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There are quite a number of terms out there to describe a non-traditional working set-up of not spending your everyday 9-5 in an office. Working from home and remote work are probably two of the most commonly used terms, however, they should not be used interchangeably, as they come with totally different legal obligations and expectations. To understand the exact differences of working from home and remote work, we have created a quick overview of the definitions.
While a more relaxed approach to working conditions was already on an upward trajectory in the past couple of years, there is no denying that the COVID-19 pandemic has been the final push to move workers out of traditional set-ups and into more flexible working conditions. Being forced to work from home has made not only workers but also their employers re-evaluate what is really necessary for their business, and a new, more open approach to work will see an abundance of employees probably never fully return to the office again.
What does it truly mean to ‘work from anywhere’? Is it really possible? And how are the terms we use to describe remote work being misused? Learn more in our podcast.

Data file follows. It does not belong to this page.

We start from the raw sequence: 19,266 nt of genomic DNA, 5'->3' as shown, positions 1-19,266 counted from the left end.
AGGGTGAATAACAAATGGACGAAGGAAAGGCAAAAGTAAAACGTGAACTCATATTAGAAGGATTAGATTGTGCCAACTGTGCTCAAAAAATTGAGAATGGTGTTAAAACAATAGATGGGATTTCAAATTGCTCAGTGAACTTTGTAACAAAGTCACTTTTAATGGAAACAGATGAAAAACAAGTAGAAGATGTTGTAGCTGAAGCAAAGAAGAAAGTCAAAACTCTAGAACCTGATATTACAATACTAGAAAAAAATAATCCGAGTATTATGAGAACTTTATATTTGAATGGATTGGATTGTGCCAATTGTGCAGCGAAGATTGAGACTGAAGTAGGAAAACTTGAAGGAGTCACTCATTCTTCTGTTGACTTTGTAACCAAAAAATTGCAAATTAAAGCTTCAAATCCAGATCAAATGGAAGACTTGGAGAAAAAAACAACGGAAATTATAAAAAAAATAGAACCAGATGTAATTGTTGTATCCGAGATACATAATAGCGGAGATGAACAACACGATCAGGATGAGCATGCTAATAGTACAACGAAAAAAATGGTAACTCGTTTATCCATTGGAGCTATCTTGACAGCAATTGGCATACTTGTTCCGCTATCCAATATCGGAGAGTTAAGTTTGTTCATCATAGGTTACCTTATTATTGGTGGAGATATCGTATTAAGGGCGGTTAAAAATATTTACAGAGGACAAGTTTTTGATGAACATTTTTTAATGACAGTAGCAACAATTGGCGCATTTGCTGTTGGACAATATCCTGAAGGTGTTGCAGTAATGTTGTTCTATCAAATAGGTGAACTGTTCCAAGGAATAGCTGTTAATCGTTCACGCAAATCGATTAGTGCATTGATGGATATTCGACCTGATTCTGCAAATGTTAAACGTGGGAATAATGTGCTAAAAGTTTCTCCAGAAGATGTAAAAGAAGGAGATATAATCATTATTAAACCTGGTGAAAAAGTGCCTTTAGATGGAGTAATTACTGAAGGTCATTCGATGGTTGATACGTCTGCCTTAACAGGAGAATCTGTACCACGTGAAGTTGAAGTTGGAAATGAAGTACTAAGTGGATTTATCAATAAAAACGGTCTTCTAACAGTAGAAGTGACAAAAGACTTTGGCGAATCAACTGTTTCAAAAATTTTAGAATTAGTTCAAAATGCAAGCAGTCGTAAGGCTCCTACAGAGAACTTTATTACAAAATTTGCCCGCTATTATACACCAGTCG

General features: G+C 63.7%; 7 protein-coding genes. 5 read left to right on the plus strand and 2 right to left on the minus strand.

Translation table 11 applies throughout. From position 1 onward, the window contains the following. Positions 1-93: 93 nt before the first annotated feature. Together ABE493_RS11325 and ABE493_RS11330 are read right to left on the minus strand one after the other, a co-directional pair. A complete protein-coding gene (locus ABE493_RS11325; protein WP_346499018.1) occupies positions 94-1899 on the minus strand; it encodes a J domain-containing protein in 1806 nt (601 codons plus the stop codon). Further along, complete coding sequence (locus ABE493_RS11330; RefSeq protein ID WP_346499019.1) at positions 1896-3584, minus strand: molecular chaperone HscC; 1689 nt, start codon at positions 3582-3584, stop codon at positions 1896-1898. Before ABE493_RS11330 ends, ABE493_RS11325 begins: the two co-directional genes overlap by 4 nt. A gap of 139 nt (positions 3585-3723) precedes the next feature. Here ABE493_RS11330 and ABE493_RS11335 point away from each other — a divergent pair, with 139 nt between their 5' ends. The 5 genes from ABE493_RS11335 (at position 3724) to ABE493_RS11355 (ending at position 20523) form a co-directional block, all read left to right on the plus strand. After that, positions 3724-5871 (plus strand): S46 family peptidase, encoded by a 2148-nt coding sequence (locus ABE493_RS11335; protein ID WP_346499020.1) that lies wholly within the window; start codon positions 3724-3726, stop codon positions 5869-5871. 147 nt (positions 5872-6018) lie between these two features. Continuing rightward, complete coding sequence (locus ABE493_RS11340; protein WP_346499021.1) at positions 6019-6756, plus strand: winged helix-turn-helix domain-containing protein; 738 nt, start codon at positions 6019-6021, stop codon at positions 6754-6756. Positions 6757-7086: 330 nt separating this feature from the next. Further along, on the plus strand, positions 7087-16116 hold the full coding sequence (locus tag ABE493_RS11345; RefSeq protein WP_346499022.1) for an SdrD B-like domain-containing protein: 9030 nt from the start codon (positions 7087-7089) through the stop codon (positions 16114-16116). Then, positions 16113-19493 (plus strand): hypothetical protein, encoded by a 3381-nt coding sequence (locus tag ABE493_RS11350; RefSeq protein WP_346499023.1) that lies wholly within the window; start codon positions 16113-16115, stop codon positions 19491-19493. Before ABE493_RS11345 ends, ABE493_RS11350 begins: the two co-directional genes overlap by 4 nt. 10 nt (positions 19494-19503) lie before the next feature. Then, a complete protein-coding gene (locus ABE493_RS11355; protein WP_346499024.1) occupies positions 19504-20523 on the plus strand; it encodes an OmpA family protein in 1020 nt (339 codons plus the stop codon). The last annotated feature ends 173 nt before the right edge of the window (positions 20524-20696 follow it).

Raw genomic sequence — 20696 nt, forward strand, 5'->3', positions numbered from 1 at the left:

The State Of Work
Home office has become a new reality for millions of workers around the globe. While some companies already had regulations for this in place before the pandemic, COVID-19 has ultimately pushed employers to think outside the box and change their traditional approach to their working environment.
Working from home often sees employees take specific days of the week to work from home, while it is still common to have a few days a week or month in the office. These rules should be put down in writing in the general contract of employment, but that’s pretty much all employers have to think of before sending their workers off to work from home.
The big difference between remote work and working from home is that while a remote employee might just as well work from their home office, they can choose their location of work freely and without having to consult their employer beforehand. Whether you are in the same city but choose to work from home, or you are on a different continent altogether and spend your day in a co-working space, your employer has agreed that where you choose to work is entirely up to you.
There might be some exceptions when it comes to meetings or regulations for working in a public space, e.g. when handling confidential information or accessing company-owned networks, however, remote employees generally have more freedom than employees who are simply working from home.
Employers on the other hand, are faced with a more complicated system when hiring remote employees: Even if their new employee is located in an entirely different country, they still have to ensure they are complying with local labor laws and tax regulations. That’s why they often engage an employer of record to manage their remote employees and take care of more complex administrative tasks such as international payrolls and contract management.
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